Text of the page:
Wednesday, September 23, 2009

Balance and compost

First grad school, then starting a business, then keeping up a business, along with the trials and tribulations of work, relationships, and travel, I’ve created an awesome, but rather unbalanced life for myself. That’s been the choice- to allow a tipping of the scales. But that kind of thing can’t persist continuously. Burnout ensues. So over the last year, I’ve put energy into other spheres of my life- returning to a regular yoga practice, doing volunteer work, and nourishing my life here in Tucson, at home. While I haven’t achieved quite what I’d call a balanced life, I’m well on the way, and really stoked about that. The journey is really beautiful. Financially, that journey is challenging, but that’s ok. Bumpy roads are more interesting and enjoyable anyways.
This weekend brought big steps along that path, probably ones more significant to me than it would seem to others.

I watered my plants.
While in the last 6 months of grad school and all of the anxiety that came with it, my large collection of desert succulents went dormant, or died, entirely due to the fact that I stopped watering them. It’s funny how that works… I guess plants need water in the desert. And it took this long to decide to bring those plants back… So with the generous help of friend Audra and her plethora of well-loved (translation: watered) potted plants, we refilled a few empty pots with clippings. Surprisingly, quite a few of the old succulents survived the MZ-induced 5 year drought, and in the last 24 hours, these have already perked up a bit. We hung blinds to shade the porch, which is awesome for me and the plants, preventing a little bit of future water loss, and providing some shade from this intense Arizona sun.

It gets better… Monday morning, inspired by Sunday’s successes and a visit to my yoga teacher’s lovely garden, I took the first step toward a *real* garden at home... I built my very own compost bin. Made with cinder blocks found behind the shed, and a few random pieces of wood, I’ve started making scrumptious nourishment for all the delicious vegetables I’ll eventually grow. It’s very exciting. At least for me. The compost bin is far from glamorous, but it works.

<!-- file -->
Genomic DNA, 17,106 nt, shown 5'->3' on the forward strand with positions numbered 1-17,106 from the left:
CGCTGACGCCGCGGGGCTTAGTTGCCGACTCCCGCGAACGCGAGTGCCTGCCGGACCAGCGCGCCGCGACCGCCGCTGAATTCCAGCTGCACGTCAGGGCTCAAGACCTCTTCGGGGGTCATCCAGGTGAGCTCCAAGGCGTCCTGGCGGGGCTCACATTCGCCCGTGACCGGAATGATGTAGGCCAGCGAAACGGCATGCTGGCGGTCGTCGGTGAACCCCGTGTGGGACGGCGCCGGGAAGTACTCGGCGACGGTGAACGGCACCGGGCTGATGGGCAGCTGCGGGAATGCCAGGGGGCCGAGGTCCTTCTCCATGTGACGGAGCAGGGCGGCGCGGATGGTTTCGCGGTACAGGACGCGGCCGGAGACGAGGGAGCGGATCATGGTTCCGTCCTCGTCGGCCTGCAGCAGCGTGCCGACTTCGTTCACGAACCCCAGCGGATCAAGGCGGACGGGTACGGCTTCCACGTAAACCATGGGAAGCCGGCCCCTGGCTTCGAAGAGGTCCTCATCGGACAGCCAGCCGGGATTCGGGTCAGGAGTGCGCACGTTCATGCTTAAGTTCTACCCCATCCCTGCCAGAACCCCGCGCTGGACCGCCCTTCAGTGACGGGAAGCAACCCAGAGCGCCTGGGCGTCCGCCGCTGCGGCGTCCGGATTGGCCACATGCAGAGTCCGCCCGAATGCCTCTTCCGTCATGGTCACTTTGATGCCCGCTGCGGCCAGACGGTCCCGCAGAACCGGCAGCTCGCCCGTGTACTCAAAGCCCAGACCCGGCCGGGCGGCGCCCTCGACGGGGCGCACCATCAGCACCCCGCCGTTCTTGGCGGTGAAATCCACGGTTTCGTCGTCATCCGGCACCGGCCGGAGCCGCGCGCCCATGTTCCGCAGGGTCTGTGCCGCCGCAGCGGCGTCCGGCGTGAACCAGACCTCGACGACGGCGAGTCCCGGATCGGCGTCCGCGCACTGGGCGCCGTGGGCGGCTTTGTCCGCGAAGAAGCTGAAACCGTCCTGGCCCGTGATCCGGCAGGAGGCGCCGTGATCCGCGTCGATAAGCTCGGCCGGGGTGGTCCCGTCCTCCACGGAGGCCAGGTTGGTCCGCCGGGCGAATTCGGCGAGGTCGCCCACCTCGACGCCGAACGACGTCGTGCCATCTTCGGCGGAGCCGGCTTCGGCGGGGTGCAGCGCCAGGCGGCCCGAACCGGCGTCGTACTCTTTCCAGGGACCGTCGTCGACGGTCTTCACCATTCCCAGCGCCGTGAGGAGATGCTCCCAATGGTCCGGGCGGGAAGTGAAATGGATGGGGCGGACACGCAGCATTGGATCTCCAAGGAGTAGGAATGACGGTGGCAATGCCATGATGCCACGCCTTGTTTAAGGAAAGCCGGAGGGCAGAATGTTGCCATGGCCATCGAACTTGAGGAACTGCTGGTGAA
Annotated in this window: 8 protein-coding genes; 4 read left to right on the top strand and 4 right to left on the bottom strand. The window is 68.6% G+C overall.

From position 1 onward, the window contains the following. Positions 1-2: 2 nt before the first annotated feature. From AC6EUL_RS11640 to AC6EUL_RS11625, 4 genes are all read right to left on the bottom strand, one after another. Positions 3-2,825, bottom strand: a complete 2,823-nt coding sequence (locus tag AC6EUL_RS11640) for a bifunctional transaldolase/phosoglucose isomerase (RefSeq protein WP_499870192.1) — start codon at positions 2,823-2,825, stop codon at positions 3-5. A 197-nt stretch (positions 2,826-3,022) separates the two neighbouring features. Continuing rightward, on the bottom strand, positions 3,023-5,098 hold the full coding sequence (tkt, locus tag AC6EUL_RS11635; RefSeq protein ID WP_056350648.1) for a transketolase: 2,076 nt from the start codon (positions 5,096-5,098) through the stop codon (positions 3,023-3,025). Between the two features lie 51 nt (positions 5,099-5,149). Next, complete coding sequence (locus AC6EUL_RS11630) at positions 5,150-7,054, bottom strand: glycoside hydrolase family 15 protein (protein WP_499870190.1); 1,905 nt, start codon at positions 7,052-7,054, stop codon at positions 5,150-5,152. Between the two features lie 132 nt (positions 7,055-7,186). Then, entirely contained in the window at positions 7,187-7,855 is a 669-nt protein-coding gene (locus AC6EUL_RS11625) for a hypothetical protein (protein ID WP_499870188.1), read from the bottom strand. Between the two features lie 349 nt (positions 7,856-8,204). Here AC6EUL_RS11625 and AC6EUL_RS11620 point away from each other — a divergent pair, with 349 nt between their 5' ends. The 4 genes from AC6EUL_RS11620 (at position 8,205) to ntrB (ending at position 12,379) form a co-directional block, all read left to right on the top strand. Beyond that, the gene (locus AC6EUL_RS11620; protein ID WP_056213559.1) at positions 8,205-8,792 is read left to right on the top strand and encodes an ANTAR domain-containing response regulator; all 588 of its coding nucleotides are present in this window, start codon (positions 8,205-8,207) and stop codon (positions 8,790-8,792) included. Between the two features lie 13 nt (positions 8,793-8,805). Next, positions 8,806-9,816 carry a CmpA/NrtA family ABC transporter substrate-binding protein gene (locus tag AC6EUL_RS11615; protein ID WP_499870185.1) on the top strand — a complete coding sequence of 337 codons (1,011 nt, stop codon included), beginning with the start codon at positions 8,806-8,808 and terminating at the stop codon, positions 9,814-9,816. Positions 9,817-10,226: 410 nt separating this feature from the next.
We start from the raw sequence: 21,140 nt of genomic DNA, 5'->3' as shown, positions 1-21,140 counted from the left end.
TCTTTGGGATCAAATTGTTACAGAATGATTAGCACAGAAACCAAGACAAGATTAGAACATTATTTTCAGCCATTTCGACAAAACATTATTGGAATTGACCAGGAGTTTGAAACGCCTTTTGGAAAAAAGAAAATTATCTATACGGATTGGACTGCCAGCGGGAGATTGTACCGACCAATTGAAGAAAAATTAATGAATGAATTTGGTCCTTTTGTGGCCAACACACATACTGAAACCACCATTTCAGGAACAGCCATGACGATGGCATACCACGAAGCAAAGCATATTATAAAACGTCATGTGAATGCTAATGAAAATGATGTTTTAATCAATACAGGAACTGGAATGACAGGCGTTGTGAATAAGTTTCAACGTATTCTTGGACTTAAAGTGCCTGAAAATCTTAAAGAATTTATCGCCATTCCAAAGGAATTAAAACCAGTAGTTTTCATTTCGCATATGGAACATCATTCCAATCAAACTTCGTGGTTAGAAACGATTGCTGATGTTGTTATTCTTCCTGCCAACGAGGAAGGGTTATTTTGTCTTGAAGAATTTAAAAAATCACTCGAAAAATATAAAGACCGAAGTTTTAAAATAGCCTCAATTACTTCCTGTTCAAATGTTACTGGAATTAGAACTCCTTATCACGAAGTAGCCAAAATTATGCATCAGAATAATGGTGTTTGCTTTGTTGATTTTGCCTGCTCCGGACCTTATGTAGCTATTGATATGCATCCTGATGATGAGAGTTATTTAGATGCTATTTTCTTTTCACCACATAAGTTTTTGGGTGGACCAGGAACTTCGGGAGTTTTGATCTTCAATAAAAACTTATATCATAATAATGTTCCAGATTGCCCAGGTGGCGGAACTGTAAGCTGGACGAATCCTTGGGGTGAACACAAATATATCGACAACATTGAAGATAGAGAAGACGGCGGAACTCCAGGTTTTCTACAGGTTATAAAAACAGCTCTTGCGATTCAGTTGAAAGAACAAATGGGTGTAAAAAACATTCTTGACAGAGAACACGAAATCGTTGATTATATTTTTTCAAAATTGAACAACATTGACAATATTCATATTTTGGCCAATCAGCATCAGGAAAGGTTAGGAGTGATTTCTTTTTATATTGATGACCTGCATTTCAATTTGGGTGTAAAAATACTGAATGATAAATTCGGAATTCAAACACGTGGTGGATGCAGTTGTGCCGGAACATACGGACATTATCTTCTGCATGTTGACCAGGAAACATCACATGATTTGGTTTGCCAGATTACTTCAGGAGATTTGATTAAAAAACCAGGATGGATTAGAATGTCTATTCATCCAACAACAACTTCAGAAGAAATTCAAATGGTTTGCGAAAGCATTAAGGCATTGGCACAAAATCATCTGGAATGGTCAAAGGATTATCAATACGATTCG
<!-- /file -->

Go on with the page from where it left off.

It’ll be quite a while before my compost bin is generating usable compost, but I’m jazzed regardless. On a break from the torch today, I ducked outside and peeked in the bin, half-hoping magical composting garden fairies had snuck in and transformed the few grass clippings and veggie scraps into beautiful humus. Alas, no fairies (at least that I could see... microbes are working their fairy magic already), just a few ants and a grasshopper, which is almost as good.


  1. Fairies hate to be spied on, so you'll just have to be patient!

    I'm hoping to set up a compost bin soon, too. I hate throwing away all of that vegetable waste.

  2. We compost, and it is a beautiful thing. Put your hand in the pile of decomposing green matter. If it is working, it should be quite warm, if not hot!. (fairies like it warm, that is why they are so plentiful in the desert.) Watch out for the weird white grubs..... they bite.